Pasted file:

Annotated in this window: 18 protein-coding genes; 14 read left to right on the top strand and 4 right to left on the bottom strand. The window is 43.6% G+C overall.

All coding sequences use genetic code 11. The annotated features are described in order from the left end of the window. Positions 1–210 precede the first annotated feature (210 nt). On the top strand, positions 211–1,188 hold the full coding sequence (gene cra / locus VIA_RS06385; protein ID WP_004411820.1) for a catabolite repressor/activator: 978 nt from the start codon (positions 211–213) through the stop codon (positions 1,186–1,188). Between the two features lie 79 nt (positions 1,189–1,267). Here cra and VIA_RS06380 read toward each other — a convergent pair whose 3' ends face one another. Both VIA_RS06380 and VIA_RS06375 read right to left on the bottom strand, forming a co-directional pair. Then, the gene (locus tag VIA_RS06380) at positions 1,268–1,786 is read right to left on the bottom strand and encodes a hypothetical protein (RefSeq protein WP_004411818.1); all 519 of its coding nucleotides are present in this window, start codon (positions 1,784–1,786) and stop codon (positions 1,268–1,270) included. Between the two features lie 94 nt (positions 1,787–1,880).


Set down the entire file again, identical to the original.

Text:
Annotated in this window: 18 protein-coding genes; 14 read left to right on the top strand and 4 right to left on the bottom strand. The window is 43.6% G+C overall.

All coding sequences use genetic code 11. The annotated features are described in order from the left end of the window. Positions 1–210 precede the first annotated feature (210 nt). On the top strand, positions 211–1,188 hold the full coding sequence (gene cra / locus VIA_RS06385; protein ID WP_004411820.1) for a catabolite repressor/activator: 978 nt from the start codon (positions 211–213) through the stop codon (positions 1,186–1,188). Between the two features lie 79 nt (positions 1,189–1,267). Here cra and VIA_RS06380 read toward each other — a convergent pair whose 3' ends face one another. Both VIA_RS06380 and VIA_RS06375 read right to left on the bottom strand, forming a co-directional pair. Then, the gene (locus tag VIA_RS06380) at positions 1,268–1,786 is read right to left on the bottom strand and encodes a hypothetical protein (RefSeq protein WP_004411818.1); all 519 of its coding nucleotides are present in this window, start codon (positions 1,784–1,786) and stop codon (positions 1,268–1,270) included. Between the two features lie 94 nt (positions 1,787–1,880).